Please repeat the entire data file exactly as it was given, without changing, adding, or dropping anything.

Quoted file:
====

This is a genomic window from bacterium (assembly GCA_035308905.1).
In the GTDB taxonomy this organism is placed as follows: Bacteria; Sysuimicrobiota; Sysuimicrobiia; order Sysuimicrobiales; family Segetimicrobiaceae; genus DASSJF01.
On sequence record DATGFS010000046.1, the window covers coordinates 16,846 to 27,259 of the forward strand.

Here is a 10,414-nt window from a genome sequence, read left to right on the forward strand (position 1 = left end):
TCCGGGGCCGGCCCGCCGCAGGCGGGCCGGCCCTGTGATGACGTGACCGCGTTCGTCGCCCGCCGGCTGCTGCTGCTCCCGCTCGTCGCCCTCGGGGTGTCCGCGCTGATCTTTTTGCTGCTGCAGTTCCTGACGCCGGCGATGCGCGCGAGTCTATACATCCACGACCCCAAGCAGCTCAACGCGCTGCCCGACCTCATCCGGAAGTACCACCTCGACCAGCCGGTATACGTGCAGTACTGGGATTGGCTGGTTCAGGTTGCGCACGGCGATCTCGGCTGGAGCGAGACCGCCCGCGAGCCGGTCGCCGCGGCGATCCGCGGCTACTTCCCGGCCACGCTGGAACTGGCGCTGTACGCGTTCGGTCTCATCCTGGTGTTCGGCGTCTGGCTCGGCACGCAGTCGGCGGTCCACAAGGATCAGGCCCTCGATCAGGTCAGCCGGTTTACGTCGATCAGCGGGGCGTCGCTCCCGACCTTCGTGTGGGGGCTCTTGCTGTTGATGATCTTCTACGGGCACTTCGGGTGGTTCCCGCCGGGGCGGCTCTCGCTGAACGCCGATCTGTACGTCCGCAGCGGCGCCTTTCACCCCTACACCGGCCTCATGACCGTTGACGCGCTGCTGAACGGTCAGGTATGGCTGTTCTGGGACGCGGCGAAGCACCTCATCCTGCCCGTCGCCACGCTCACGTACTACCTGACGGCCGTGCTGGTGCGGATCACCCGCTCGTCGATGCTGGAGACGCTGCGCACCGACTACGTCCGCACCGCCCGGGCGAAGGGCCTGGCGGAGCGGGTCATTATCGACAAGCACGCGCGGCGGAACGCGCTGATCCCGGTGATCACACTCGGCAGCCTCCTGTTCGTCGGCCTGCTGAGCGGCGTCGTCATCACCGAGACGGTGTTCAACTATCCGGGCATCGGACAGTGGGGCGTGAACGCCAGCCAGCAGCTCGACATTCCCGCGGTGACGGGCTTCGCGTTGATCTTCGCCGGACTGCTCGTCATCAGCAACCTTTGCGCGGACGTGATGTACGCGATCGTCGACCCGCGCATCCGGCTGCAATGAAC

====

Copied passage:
This is a genomic window from bacterium (assembly GCA_035308905.1).
In the GTDB taxonomy this organism is placed as follows: Bacteria; Sysuimicrobiota; Sysuimicrobiia; order Sysuimicrobiales; family Segetimicrobiaceae; genus DASSJF01.
On sequence record DATGFS010000046.1, the window covers coordinates 16,846 to 27,259 of the forward strand.

Here is a 10,414-nt window from a genome sequence, read left to right on the forward strand (position 1 = left end):
TCCGGGGCCGGCCCGCCGCAGGCGGGCCGGCCCTGTGATGACGTGACCGCGTTCGTCGCCCGCCGGCTGCTGCTGCTCCCGCTCGTCGCCCTCGGGGTGTCCGCGCTGATCTTTTTGCTGCTGCAGTTCCTGACGCCGGCGATGCGCGCGAGTCTATACATCCACGACCCCAAGCAGCTCAACGCGCTGCCCGACCTCATCCGGAAGTACCACCTCGACCAGCCGGTATACGTGCAGTACTGGGATTGGCTGGTTCAGGTTGCGCACGGCGATCTCGGCTGGAGCGAGACCGCCCGCGAGCCGGTCGCCGCGGCGATCCGCGGCTACTTCCCGGCCACGCTGGAACTGGCGCTGTACGCGTTCGGTCTCATCCTGGTGTTCGGCGTCTGGCTCGGCACGCAGTCGGCGGTCCACAAGGATCAGGCCCTCGATCAGGTCAGCCGGTTTACGTCGATCAGCGGGGCGTCGCTCCCGACCTTCGTGTGGGGGCTCTTGCTGTTGATGATCTTCTACGGGCACTTCGGGTGGTTCCCGCCGGGGCGGCTCTCGCTGAACGCCGATCTGTACGTCCGCAGCGGCGCCTTTCACCCCTACACCGGCCTCATGACCGTTGACGCGCTGCTGAACGGTCAGGTATGGCTGTTCTGGGACGCGGCGAAGCACCTCATCCTGCCCGTCGCCACGCTCACGTACTACCTGACGGCCGTGCTGGTGCGGATCACCCGCTCGTCGATGCTGGAGACGCTGCGCACCGACTACGTCCGCACCGCCCGGGCGAAGGGCCTGGCGGAGCGGGTCATTATCGACAAGCACGCGCGGCGGAACGCGCTGATCCCGGTGATCACACTCGGCAGCCTCCTGTTCGTCGGCCTGCTGAGCGGCGTCGTCATCACCGAGACGGTGTTCAACTATCCGGGCATCGGACAGTGGGGCGTGAACGCCAGCCAGCAGCTCGACATTCCCGCGGTGACGGGCTTCGCGTTGATCTTCGCCGGACTGCTCGTCATCAGCAACCTTTGCGCGGACGTGATGTACGCGATCGTCGACCCGCGCATCCGGCTGCAATGAAC